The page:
by Gary Corwin
The differences between true partnerships and power trips disguised as partnerships are significant.
One of the great and encouraging truths of our time is the rapid expansion of energetic mission from the Global South following fast on the heels of massive church extension in so many parts of Africa, Latin America and several regions of Asia. The growth is visible and the energy is palpable. Hallelujah! What is less encouraging is that too much of the celebratory rhetoric that has been engendered in the Global North (West) as a result still seems to be less than meets the eye.
Partnership continues to be one of the most touted concepts—but unevenly practiced paradigms—in the modern mission enterprise. Whether one is talking North to South, church to agency, agency to church, church to church or agency to agency, the practice often fails to reach the level of the promise. Overall, regional or more narrowly-focused partnerships seem to do better than global ones; however, even they reflect many of the same problematic characteristics. I recently became aware of rumblings in some mission and academic circles concerning the desirability of having college and seminary curriculum tracks devoted specifically to the subject of partnerships. May it soon be so!
The differences between true partnerships and power trips disguised as partnerships are significant. Those differences look something like this:
1. True partnerships don’t start with an agenda, but with a relationship and a goal. The agenda then develops over time as the partners together seek the best ways to achieve the goal. Power trips tend to confuse pre-conceived agendas with pre-ordained paths to achieving their goal.
2. True partnerships seek to operate within the bounds of shared first principles, while those on power trips seek to push out the boundaries of shared activity to bring partners under the sway of principles that they alone may hold.
3. True partnerships seek to make sure that all points of view are represented in decisions that affect all, while power trips employ the levers of structural power to ensure that a particular point of view dominates.
4. True partnerships are essentially organic and largely other-oriented; power trips are political and self-centered.
5. Trust and unity are the essential currency of true partnerships. While power trips honor these words, they tend to use them as euphemisms for everyone doing things in a particular way. Manipulation is a rare aberration in partnerships. It is the modus operandi of power trips.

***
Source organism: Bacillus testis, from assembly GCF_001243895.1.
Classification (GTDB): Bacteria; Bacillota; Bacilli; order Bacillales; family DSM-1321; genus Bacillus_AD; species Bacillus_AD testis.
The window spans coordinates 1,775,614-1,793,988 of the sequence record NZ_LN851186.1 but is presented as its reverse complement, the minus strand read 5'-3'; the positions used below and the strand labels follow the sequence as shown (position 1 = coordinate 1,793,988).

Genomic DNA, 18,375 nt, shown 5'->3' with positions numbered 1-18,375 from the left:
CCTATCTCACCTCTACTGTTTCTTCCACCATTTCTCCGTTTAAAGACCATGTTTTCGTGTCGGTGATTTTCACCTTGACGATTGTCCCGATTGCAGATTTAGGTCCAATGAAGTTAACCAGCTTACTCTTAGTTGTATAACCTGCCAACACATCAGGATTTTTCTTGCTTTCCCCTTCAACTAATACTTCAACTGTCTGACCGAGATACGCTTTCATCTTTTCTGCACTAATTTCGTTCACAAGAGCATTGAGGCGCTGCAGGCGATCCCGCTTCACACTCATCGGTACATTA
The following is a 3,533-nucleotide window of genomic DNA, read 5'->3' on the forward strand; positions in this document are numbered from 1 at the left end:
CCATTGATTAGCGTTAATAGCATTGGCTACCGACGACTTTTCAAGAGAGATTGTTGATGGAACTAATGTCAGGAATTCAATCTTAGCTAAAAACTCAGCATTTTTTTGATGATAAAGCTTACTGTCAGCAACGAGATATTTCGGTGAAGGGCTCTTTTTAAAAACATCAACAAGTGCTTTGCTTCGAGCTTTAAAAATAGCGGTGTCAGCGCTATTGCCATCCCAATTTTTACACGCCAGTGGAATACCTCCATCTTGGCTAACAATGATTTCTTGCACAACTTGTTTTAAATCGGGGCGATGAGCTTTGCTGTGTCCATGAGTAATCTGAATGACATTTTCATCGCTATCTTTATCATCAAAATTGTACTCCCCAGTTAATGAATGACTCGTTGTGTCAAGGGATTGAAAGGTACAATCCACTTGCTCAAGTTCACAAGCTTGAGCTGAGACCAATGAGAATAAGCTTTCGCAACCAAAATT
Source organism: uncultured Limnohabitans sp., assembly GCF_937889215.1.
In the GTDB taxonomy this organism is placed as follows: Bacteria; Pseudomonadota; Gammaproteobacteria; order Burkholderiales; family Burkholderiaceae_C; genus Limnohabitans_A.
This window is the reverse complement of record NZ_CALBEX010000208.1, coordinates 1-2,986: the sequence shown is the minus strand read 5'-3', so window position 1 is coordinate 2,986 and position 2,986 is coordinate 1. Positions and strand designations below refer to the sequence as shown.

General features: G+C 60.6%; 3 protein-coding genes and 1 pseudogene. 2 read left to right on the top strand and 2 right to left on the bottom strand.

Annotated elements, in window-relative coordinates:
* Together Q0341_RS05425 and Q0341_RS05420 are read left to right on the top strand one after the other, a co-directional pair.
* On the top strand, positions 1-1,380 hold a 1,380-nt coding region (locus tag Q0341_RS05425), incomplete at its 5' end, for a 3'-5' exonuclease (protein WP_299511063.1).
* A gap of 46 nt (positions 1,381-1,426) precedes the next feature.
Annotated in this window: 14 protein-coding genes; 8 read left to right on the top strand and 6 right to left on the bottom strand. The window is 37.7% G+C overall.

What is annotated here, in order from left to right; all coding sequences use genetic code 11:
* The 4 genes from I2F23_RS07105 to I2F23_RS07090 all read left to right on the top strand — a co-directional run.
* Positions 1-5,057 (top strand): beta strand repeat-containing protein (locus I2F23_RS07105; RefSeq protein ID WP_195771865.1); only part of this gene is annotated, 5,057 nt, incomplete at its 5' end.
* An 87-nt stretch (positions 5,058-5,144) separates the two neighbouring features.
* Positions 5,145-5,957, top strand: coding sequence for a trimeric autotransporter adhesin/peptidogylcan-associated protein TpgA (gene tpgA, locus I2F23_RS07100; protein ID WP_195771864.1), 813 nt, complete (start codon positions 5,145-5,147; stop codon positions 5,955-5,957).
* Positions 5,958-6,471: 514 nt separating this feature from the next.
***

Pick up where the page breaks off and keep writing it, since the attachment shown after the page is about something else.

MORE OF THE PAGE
So how do we ensure that we are moving beyond power trip patterns to true partnership? Several things are necessary:
1. “Loving our neighbors as ourselves,” and repeatedly asking the question, “Is this really what I would want if I were wearing my partner’s shoes?” We have to be honest with ourselves before we can be honest with others.
2. Leaving our preferred methods and agendas at home until there has been a thorough discussion with potential partners of needs, goals and purposes. Joint agreement on the mission, and on first principles, must begin the discussion of methods. You cannot assume that they are synonymous with the mission.
3. Learning to accommodate decision-making processes that are different from what we are used to. Speed and efficiency may have to take a backseat to ownership and effectiveness.
4. Paying the price to ensure representation of groups and views that may be radically different than our own. To do less is not partnership, but tokenism.
Can it be done? Are there any good examples where it is being done? Yes, there does seem to be an increasing number of places where this appears to be happening effectively. You can recognize them in several ways:
1. The make-up of their leadership team. Are the same folks always represented at the top, or do those from other groups also have the opportunity to become chairpersons or top officers? It is one thing to be a name on the masthead as a team member. It is quite another to take the lead in the group process and the agenda.
2. The slowness of their decision-making processes. Sharing agenda-shaping tasks takes time, and is often a difficult and painful process. What else would one expect when cultural values, methods and means can be so different?
3. A valuing of breadth of participation, relationships and effectiveness over quantifiable product and efficiency. It is not that these things aren’t all important in their own way, or that they don’t overlap. It is just that certain priorities shine through when a multitude of values are truly in play.
Clearly, true partnership and biblical “oneness” is not as easy to achieve as pseudo-partnership and tokenism, especially for Western participants. We have been “in charge” a long time, and it is not easy to let go. But it is well worth the extra effort to secure and nurture true partnership. The world sees the difference, and as a result is often more inclined to respond to our overtures. It also makes it possible for us to seek God’s blessing without embarrassment.
Gary Corwin is associate editor of EMQ and a missiological advisor to the leadership of SIM and Arab World Ministries.
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